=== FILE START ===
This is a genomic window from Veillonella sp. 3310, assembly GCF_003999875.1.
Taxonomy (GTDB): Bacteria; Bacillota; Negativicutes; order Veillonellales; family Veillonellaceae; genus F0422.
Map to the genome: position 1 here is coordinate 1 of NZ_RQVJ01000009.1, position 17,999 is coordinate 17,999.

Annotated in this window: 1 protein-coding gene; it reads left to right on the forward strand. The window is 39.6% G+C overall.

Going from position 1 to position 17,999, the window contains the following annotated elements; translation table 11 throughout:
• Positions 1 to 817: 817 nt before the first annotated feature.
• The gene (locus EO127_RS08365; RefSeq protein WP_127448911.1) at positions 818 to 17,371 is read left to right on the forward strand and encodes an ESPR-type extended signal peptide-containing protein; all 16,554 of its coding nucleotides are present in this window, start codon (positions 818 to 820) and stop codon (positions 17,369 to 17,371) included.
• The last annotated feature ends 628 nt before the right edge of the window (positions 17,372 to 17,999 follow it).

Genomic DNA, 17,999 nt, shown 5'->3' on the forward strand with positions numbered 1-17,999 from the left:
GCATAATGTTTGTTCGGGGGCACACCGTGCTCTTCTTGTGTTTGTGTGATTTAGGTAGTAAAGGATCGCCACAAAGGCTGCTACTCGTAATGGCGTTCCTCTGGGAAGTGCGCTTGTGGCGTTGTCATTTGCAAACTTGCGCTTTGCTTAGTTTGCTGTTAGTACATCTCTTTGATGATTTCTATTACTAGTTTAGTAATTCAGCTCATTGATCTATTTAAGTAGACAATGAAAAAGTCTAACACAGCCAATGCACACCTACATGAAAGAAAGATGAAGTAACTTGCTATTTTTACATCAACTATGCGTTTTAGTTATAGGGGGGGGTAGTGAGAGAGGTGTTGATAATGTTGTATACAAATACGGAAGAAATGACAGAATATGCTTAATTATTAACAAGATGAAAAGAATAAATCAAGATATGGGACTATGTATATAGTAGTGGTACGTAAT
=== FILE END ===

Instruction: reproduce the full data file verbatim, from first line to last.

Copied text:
This is a genomic window from Veillonella sp. 3310, assembly GCF_003999875.1.
Taxonomy (GTDB): Bacteria; Bacillota; Negativicutes; order Veillonellales; family Veillonellaceae; genus F0422.
Map to the genome: position 1 here is coordinate 1 of NZ_RQVJ01000009.1, position 17,999 is coordinate 17,999.

Annotated in this window: 1 protein-coding gene; it reads left to right on the forward strand. The window is 39.6% G+C overall.

Going from position 1 to position 17,999, the window contains the following annotated elements; translation table 11 throughout:
• Positions 1 to 817: 817 nt before the first annotated feature.
• The gene (locus EO127_RS08365; RefSeq protein WP_127448911.1) at positions 818 to 17,371 is read left to right on the forward strand and encodes an ESPR-type extended signal peptide-containing protein; all 16,554 of its coding nucleotides are present in this window, start codon (positions 818 to 820) and stop codon (positions 17,369 to 17,371) included.
• The last annotated feature ends 628 nt before the right edge of the window (positions 17,372 to 17,999 follow it).

Genomic DNA, 17,999 nt, shown 5'->3' on the forward strand with positions numbered 1-17,999 from the left:
GCATAATGTTTGTTCGGGGGCACACCGTGCTCTTCTTGTGTTTGTGTGATTTAGGTAGTAAAGGATCGCCACAAAGGCTGCTACTCGTAATGGCGTTCCTCTGGGAAGTGCGCTTGTGGCGTTGTCATTTGCAAACTTGCGCTTTGCTTAGTTTGCTGTTAGTACATCTCTTTGATGATTTCTATTACTAGTTTAGTAATTCAGCTCATTGATCTATTTAAGTAGACAATGAAAAAGTCTAACACAGCCAATGCACACCTACATGAAAGAAAGATGAAGTAACTTGCTATTTTTACATCAACTATGCGTTTTAGTTATAGGGGGGGGTAGTGAGAGAGGTGTTGATAATGTTGTATACAAATACGGAAGAAATGACAGAATATGCTTAATTATTAACAAGATGAAAAGAATAAATCAAGATATGGGACTATGTATATAGTAGTGGTACGTAAT